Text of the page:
Strengths and weaknesses
The strengths of this research lie in its nationwide coverage which minimises selection bias and increases generalisability, the use of a longitudinal study design and group-based trajectory modelling using LCGA methods.3 18 Nonetheless, there are limitations to our study. Other growth mixture models were not explored; however, the LCGA used in this study produced clinically meaningful classes. We used a generic quality of life metric rather than a disease specific quality of life measure. However, the generic quality of life measure used in this study does capture dimensions that are impacted by AMI such as mobility, depression/anxiety and pain. Quality of life beyond 1 year was not considered and a UK cohort with limited racial diversity and universal healthcare access was used. The generalisability of our findings may be affected by selection bias because participants who were lost to follow-up may be those with a greater disease burden or lower HRQoL; however, we used multiple imputation to mitigate against the potential bias this may have caused. There is a possibility that HRQoL in MI survivors is affected by socioeconomic status, cardiac rehabilitation uptake, coronary anatomy, coronary artery disease burden, acuity of presentation, cardiogenic shock, cardiac arrest and other clinical factors, and therefore residual confounding remains.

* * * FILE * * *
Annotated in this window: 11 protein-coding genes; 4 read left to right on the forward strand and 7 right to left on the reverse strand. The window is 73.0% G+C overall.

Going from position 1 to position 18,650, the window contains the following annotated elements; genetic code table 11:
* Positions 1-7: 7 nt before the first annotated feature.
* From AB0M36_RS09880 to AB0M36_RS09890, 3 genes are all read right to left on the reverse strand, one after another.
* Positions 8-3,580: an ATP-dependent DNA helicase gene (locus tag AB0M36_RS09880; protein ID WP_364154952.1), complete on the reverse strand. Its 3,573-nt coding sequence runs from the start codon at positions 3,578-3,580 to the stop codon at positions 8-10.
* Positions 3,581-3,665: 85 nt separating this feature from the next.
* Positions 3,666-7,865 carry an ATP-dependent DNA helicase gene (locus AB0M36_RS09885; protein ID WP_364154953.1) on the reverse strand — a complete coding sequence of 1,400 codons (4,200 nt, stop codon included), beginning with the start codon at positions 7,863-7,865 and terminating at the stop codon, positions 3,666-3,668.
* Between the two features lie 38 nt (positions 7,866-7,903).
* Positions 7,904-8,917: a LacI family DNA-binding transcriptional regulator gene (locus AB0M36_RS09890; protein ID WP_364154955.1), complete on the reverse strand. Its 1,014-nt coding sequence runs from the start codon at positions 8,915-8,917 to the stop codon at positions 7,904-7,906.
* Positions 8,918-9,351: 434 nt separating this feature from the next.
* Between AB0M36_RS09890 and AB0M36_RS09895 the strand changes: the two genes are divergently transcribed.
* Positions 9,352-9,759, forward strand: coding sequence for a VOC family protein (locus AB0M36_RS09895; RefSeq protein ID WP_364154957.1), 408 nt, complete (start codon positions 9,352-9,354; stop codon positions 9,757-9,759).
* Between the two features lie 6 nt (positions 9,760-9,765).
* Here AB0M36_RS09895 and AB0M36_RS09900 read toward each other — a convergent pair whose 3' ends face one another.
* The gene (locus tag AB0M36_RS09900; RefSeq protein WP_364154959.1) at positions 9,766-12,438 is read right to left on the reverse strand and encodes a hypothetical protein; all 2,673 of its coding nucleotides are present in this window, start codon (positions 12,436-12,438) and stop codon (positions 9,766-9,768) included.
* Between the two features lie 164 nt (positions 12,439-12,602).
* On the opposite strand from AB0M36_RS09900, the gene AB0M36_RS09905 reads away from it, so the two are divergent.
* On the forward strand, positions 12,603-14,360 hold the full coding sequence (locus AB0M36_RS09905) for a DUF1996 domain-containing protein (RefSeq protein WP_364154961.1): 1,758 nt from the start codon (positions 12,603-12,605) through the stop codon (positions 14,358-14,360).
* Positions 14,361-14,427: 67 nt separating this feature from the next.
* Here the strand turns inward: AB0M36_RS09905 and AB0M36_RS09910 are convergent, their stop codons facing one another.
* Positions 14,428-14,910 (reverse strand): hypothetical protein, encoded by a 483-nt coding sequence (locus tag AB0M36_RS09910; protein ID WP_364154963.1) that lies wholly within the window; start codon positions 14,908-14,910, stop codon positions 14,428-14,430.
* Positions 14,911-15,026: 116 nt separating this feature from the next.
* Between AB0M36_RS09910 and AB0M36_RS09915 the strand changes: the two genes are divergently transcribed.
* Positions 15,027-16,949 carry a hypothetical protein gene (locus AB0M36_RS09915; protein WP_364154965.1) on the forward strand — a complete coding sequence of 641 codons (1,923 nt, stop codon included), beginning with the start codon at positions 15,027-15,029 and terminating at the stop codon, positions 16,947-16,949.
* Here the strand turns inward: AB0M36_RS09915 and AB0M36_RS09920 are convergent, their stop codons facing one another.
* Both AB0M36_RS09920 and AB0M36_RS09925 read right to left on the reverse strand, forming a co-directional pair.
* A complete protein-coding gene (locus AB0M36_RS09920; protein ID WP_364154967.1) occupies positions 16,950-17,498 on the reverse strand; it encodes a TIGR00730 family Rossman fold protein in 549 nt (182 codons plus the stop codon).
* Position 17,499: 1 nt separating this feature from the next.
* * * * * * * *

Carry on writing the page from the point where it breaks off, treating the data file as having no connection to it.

This nationwide longitudinal study including over 9000 survivors of hospitalised AMI found that while HRQoL improves for the majority, it is significantly worse and more likely to decline for women, NSTEMI and people with long-term health conditions. Moreover, a data-driven approach has enabled the identification of three distinct, but readily identifiable groups of patients who have significantly different trajectories of HRQoL and who may be suitable for tailored interventions to improve and maintain their HRQoL following AMI.
What is already known on this subject?
Health-related quality of life (HRQoL) is an important outcome following acute myocardial infarction (AMI). Previous studies have shown that changes in perceived HRQoL after AMI are associated with a range of clinical outcomes, including death, anxiety and depression, and medication compliance. Little is known about how and among whom perceived HRQoL changes after AMI.
What might this study add?
In this national longitudinal cohort of 9566 hospital survivors of AMI, we identified three subgroups of HRQoL trajectories: improvers (68.1%), non-improvers (22.1%) and dis-improvers (9.8%). Dis-improvers, whose HRQoL decreased between hospitalisation and 12 months, were more likely to be women, have non ST-elevation myocardial infarction and long-term health conditions.
How might this impact on clinical practice?
The characteristics of survivors of AMI associated with poor HRQoL identified in this study may be used to design targeted interventions to improve HRQoL in patients following AMI.
We gratefully acknowledge the contributions from all hospitals and healthcare professions and patients who participated in the EMMACE study.